The new hardware device was unveiled by Sega in June 1994 at the Consumer Electronics Show as a low-cost option for consumers looking to play 32-bit games. The system contained two 32-bit SuperH-2 central processing units and a 3D graphics processor which improved the performance capability of the Genesis/Mega Drive console. Shortages of processors due to the same 32-bit chips being used in both the 32X and the Saturn hindered the development of the 32X and before the system launched the release date for the Saturn was announced for November 1994 in Japan. This coincided with the 32X’s target release date in North America leaving Sega of America in the position where they had to market the 32X with the Saturn’s Japan release occurring simultaneously. This left Sega of America in an awkward position where they needed to market the new add-on as a “transitional device” between the Genesis and the Saturn.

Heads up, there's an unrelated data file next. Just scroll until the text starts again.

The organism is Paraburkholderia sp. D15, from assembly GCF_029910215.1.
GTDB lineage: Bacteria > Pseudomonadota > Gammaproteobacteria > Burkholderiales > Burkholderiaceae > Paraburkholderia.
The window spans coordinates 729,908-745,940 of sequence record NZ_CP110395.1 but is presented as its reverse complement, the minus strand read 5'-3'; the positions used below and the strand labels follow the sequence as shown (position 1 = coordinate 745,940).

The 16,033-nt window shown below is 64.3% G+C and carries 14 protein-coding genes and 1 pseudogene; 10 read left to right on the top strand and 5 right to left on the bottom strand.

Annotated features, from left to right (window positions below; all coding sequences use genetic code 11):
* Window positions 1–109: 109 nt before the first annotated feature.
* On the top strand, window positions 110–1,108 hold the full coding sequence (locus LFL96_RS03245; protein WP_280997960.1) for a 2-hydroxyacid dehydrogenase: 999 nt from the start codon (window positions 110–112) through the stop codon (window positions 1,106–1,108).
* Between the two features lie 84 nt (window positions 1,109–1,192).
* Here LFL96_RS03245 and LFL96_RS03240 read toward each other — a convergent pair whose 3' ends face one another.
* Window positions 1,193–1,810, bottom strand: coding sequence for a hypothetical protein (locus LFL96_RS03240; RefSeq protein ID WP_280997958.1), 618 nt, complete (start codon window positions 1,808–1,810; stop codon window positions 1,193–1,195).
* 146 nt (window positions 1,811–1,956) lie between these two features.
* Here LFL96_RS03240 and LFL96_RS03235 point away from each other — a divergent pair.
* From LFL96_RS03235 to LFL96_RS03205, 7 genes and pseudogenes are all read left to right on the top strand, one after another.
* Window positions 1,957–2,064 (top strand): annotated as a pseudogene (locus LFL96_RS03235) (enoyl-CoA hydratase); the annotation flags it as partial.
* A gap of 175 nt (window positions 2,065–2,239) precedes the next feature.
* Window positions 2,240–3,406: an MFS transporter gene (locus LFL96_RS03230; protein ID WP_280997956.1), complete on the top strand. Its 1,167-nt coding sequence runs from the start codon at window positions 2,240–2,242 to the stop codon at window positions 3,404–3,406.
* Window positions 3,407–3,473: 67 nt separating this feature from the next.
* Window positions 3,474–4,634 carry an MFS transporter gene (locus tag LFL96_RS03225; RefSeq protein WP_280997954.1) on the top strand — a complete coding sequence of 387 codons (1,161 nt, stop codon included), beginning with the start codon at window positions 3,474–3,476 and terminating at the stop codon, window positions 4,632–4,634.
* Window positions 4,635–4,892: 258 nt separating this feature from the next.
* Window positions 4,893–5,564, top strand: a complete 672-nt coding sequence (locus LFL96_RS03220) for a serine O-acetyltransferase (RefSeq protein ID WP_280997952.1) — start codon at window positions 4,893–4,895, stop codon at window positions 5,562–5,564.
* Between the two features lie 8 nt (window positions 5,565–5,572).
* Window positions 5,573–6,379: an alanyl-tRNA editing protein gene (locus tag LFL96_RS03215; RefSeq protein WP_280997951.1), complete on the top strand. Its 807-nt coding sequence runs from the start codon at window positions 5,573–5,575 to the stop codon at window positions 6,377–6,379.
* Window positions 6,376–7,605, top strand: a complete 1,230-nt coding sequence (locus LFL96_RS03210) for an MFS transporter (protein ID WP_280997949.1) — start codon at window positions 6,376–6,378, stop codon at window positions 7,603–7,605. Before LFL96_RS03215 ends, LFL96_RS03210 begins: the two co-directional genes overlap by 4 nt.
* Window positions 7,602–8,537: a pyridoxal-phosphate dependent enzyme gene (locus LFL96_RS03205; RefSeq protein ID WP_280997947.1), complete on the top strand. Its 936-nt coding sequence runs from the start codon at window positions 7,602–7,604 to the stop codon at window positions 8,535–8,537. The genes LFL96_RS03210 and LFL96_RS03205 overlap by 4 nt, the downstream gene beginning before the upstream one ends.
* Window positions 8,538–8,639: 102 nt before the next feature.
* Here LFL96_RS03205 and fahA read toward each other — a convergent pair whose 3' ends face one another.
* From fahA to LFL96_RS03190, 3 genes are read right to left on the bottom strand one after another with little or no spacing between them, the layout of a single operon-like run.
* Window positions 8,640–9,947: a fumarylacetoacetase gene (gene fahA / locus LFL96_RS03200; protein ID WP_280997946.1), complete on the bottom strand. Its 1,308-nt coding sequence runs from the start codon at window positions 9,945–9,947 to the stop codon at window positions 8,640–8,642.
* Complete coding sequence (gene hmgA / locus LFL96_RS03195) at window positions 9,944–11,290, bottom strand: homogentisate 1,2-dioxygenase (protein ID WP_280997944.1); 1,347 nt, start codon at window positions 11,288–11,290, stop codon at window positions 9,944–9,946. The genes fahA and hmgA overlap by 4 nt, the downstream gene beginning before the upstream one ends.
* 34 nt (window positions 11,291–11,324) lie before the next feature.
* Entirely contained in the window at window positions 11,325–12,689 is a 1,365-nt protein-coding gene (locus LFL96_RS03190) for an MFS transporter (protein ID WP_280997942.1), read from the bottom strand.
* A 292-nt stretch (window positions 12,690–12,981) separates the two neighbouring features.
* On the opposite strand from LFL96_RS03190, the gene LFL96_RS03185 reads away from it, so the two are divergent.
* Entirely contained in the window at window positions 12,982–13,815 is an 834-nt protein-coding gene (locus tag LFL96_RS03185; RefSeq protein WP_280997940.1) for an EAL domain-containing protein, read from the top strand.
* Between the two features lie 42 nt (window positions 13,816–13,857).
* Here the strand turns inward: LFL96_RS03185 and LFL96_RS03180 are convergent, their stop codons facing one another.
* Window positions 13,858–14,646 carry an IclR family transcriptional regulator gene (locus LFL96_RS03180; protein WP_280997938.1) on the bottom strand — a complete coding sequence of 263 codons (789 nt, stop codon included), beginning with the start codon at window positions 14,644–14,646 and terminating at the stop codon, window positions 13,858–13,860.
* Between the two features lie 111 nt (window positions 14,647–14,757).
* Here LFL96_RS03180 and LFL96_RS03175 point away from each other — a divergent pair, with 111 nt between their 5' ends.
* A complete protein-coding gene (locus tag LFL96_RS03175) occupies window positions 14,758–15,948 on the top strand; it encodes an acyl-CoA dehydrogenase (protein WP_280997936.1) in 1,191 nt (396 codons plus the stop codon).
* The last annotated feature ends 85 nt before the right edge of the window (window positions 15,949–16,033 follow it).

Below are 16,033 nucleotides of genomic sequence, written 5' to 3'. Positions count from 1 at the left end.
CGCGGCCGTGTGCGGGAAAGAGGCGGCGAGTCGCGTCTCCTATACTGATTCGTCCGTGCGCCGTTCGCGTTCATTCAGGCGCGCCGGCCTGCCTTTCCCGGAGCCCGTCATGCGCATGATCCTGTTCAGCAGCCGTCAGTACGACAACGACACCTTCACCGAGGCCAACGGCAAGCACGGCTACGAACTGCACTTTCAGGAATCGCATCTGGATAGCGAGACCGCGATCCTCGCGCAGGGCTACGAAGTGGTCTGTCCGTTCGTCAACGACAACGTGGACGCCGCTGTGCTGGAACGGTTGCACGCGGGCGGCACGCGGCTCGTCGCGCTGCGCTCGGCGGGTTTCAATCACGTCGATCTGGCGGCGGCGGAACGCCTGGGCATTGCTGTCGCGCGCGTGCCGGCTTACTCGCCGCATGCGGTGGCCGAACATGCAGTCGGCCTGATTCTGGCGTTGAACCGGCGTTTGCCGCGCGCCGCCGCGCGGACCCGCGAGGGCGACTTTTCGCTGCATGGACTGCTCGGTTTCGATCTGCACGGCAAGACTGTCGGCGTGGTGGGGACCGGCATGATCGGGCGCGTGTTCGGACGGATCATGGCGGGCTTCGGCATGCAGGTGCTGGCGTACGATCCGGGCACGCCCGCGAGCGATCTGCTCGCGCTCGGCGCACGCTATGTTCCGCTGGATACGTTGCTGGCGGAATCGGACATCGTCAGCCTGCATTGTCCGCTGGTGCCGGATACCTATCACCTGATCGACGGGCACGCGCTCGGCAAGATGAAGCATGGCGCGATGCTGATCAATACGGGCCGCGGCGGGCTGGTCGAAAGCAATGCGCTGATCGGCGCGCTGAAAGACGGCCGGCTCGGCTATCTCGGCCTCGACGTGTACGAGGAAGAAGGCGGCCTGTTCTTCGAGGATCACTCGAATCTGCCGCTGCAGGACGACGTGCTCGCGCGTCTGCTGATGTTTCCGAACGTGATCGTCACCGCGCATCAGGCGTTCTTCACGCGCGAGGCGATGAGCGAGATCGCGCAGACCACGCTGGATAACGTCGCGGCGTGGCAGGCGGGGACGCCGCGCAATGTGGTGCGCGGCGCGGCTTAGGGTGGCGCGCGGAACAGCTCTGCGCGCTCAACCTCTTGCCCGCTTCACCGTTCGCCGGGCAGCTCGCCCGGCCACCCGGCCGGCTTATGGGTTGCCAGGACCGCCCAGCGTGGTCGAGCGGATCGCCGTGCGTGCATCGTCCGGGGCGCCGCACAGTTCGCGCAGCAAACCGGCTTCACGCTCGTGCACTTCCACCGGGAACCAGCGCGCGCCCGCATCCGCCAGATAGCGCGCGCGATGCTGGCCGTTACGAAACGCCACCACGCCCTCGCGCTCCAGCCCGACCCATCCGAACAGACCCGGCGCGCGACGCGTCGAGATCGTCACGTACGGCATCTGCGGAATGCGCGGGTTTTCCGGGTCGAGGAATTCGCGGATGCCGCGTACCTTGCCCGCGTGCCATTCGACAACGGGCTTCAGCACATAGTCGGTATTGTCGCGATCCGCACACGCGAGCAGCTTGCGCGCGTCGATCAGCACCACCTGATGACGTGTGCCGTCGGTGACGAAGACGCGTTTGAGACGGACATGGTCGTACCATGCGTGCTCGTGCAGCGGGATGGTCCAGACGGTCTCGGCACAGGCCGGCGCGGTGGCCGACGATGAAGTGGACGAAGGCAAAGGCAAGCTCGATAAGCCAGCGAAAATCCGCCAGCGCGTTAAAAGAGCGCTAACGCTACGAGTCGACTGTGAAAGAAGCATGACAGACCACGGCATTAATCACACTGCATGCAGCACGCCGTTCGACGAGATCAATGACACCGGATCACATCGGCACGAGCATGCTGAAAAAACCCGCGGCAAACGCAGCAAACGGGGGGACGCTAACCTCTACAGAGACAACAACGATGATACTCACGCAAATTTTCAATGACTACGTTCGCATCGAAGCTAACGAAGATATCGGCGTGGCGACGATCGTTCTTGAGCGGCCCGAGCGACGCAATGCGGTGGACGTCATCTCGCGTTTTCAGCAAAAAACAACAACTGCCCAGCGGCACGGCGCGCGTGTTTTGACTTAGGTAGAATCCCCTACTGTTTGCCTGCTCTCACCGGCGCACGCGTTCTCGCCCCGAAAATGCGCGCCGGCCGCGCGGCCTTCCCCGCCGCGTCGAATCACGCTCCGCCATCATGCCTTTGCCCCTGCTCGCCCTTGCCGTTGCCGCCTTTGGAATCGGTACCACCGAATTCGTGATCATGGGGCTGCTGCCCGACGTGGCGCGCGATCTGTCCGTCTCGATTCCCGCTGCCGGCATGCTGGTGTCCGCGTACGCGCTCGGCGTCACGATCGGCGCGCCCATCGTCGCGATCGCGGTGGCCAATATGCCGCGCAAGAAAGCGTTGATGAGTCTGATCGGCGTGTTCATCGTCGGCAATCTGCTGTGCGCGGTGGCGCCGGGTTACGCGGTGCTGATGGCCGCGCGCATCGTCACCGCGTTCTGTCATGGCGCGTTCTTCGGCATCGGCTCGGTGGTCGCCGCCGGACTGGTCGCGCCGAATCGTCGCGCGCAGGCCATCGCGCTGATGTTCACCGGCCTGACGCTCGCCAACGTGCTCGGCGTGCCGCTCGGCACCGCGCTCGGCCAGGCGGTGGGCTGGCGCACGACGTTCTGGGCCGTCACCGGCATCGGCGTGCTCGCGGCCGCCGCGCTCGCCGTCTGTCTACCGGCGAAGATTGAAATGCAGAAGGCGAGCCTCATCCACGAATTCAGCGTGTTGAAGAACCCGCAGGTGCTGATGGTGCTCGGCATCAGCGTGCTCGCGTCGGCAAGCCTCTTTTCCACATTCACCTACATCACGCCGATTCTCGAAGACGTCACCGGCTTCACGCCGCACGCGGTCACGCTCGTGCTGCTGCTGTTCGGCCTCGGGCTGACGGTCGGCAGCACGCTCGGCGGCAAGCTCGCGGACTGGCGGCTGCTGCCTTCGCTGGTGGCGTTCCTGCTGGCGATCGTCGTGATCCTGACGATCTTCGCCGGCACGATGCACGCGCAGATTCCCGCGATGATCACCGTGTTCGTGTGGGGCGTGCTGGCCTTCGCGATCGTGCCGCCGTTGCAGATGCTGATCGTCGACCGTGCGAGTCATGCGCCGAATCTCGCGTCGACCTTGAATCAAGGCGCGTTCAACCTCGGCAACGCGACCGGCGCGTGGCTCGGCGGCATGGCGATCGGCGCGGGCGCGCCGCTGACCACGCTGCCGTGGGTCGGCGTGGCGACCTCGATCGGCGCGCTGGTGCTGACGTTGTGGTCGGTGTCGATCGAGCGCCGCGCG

The system released on November 21, 1994 in North America for $159.99 with games retailing for $69.95. The system was less than half the price of the Sega Saturn when it released the following year but despite the lower price tag, Sega had a difficult time convincing third-party developers to create games for the new hardware. The system released in Japan on December 3, 1994 under the name Super 32X and in January 1995 throughout Europe using the name Mega Drive 32X.
The 32X failed to attract third-party video game developers and consumers because of the announcement of the Saturn’s simultaneous release in Japan. Sega’s efforts to rush the 32X to market resulted in a weak library of 40 games that did not fully utilize the capability of the hardware and included Genesis ports opposed to original developed games designed for the new hardware. Sega produced 800,000 units and sold an estimated 665,000 systems by the end of 1994, selling the rest at steep discounts until it was discontinued in 1996 as Sega turned its focus to the Saturn.
The story of the Sega 32X - Gaming Historian